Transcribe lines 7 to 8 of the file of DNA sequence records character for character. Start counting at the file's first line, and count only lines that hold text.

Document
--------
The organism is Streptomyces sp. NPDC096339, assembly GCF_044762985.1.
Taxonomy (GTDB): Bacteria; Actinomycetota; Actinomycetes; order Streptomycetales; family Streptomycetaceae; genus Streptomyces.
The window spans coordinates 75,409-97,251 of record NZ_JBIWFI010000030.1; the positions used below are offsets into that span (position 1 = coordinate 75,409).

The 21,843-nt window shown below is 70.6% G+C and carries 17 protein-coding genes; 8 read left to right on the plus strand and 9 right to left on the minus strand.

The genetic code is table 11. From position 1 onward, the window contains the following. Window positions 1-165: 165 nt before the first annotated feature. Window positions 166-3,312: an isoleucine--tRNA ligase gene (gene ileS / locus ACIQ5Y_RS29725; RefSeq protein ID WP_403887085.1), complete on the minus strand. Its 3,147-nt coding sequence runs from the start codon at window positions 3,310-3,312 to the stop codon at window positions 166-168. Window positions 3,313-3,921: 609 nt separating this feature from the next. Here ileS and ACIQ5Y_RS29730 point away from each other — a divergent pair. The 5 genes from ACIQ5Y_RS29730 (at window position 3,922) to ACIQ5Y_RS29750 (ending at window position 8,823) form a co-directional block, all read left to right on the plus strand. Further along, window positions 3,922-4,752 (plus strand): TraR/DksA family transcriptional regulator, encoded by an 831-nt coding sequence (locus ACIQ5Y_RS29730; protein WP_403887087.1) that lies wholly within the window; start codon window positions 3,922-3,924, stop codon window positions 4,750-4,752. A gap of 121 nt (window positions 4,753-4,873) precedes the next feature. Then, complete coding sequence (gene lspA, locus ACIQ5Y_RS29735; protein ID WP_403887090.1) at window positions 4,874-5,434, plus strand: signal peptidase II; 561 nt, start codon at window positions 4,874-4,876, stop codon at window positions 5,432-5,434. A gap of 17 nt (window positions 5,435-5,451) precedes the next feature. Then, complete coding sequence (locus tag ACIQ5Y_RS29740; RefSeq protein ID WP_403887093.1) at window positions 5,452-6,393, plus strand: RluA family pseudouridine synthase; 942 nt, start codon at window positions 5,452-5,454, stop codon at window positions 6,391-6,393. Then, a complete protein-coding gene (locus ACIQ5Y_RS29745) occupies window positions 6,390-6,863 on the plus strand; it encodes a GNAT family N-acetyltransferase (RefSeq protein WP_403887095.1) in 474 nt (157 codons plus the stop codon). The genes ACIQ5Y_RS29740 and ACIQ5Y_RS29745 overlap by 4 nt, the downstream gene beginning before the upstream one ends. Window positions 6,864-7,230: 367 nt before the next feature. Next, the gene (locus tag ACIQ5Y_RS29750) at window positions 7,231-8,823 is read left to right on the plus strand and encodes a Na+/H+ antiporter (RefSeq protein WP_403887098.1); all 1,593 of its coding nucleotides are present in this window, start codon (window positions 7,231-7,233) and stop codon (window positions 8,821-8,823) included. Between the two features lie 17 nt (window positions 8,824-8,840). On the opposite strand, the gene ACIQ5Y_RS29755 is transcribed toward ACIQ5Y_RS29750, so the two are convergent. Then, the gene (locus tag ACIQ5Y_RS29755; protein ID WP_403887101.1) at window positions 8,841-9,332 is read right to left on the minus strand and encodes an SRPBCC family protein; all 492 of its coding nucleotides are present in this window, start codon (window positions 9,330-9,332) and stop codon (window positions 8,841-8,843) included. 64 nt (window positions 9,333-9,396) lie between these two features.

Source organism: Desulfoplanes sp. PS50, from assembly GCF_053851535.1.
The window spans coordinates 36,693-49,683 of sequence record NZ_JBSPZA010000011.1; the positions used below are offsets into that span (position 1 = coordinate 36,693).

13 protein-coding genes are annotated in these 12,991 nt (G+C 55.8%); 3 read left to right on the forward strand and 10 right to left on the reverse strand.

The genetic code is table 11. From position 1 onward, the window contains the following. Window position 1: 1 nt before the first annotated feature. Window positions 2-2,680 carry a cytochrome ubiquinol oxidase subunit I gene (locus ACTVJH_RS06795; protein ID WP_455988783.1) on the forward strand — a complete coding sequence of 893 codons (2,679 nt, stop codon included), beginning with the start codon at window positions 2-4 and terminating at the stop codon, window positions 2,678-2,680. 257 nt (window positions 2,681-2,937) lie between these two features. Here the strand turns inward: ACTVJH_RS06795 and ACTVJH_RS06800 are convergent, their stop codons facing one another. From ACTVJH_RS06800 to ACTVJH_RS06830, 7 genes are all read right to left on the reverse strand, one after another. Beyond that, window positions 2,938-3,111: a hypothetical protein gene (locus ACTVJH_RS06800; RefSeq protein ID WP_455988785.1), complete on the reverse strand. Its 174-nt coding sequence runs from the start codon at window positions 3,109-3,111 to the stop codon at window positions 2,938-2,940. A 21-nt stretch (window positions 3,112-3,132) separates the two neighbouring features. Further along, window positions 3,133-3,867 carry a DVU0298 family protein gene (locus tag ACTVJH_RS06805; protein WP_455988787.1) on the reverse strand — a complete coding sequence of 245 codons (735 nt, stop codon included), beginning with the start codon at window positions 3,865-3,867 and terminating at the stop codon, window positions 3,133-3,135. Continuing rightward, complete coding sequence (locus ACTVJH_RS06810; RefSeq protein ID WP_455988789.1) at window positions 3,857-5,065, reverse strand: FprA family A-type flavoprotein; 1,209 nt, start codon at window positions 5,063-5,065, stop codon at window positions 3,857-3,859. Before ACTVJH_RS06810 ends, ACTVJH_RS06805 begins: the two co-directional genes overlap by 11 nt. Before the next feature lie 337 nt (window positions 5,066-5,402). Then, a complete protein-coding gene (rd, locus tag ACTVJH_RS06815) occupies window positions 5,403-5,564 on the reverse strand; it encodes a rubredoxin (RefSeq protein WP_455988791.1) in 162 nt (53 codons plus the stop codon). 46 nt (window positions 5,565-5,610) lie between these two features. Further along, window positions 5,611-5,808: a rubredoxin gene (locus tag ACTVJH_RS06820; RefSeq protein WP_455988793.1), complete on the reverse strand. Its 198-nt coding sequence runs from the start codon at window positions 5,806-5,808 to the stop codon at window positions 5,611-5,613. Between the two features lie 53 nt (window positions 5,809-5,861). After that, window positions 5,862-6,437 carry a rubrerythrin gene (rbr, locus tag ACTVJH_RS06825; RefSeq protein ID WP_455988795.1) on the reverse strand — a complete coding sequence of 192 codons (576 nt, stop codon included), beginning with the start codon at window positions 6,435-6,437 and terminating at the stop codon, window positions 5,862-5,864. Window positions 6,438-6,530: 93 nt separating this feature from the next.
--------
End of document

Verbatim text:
The window spans coordinates 36,693-49,683 of sequence record NZ_JBSPZA010000011.1; the positions used below are offsets into that span (position 1 = coordinate 36,693).

13 protein-coding genes are annotated in these 12,991 nt (G+C 55.8%); 3 read left to right on the forward strand and 10 right to left on the reverse strand.